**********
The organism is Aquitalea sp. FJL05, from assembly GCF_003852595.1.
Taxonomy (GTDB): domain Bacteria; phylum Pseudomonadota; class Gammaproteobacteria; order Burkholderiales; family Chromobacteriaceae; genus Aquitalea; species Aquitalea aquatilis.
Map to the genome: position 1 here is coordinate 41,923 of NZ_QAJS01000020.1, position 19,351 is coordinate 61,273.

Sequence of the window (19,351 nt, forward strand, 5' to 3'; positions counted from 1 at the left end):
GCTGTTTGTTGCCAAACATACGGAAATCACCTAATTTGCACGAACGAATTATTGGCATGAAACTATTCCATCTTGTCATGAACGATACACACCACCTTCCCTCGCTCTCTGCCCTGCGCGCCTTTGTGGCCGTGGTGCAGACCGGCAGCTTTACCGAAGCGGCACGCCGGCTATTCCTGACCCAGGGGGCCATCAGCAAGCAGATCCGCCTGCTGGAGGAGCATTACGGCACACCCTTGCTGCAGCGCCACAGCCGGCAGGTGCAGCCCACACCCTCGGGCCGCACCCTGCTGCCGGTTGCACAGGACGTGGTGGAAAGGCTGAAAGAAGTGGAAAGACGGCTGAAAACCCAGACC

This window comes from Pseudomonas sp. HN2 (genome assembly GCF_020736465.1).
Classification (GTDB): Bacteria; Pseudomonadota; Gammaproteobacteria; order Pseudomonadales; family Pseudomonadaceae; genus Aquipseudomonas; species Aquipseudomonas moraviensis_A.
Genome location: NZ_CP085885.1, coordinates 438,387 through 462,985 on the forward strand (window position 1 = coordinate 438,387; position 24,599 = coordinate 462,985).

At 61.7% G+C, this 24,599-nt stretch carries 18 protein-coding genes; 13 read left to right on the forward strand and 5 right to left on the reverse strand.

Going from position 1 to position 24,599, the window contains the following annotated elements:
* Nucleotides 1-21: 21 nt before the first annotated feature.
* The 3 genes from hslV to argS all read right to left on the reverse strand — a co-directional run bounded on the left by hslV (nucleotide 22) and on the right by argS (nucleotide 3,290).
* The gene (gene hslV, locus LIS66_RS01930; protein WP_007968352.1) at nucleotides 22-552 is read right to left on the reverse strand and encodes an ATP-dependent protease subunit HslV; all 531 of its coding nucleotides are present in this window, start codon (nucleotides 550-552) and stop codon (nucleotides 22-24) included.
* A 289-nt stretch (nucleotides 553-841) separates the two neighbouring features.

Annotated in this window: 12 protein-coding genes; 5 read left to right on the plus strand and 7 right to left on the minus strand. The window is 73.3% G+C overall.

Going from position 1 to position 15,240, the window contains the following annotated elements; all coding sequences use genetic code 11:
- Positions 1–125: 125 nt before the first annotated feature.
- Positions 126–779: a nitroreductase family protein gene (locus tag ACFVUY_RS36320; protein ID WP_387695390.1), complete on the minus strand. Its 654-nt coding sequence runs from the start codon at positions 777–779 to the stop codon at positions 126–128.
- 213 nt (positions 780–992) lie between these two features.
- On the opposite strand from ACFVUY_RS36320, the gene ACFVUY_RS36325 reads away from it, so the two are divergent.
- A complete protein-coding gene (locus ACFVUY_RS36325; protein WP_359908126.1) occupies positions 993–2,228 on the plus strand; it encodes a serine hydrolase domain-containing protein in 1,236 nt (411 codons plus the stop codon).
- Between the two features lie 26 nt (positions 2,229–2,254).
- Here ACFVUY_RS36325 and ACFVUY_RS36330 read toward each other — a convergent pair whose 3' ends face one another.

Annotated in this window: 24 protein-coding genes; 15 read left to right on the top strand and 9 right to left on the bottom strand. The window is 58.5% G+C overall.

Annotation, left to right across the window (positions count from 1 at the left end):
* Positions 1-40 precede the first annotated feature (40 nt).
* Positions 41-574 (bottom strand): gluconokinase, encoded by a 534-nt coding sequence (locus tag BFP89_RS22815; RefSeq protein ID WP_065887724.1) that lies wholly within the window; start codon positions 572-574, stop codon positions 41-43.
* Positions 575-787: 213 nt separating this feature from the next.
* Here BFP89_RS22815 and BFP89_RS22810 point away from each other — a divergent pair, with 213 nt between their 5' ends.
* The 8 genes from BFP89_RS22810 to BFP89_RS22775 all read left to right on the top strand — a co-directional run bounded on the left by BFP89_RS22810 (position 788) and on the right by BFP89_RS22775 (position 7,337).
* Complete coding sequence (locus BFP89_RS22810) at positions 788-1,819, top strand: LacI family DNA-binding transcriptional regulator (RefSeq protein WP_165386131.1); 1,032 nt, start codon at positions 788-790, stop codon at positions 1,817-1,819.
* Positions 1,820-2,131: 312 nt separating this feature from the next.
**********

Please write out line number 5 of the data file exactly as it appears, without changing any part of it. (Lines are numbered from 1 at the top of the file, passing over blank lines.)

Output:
GCTGTTTGTTGCCAAACATACGGAAATCACCTAATTTGCACGAACGAATTATTGGCATGAAACTATTCCATCTTGTCATGAACGATACACACCACCTTCCCTCGCTCTCTGCCCTGCGCGCCTTTGTGGCCGTGGTGCAGACCGGCAGCTTTACCGAAGCGGCACGCCGGCTATTCCTGACCCAGGGGGCCATCAGCAAGCAGATCCGCCTGCTGGAGGAGCATTACGGCACACCCTTGCTGCAGCGCCACAGCCGGCAGGTGCAGCCCACACCCTCGGGCCGCACCCTGCTGCCGGTTGCACAGGACGTGGTGGAAAGGCTGAAAGAAGTGGAAAGACGGCTGAAAACCCAGACC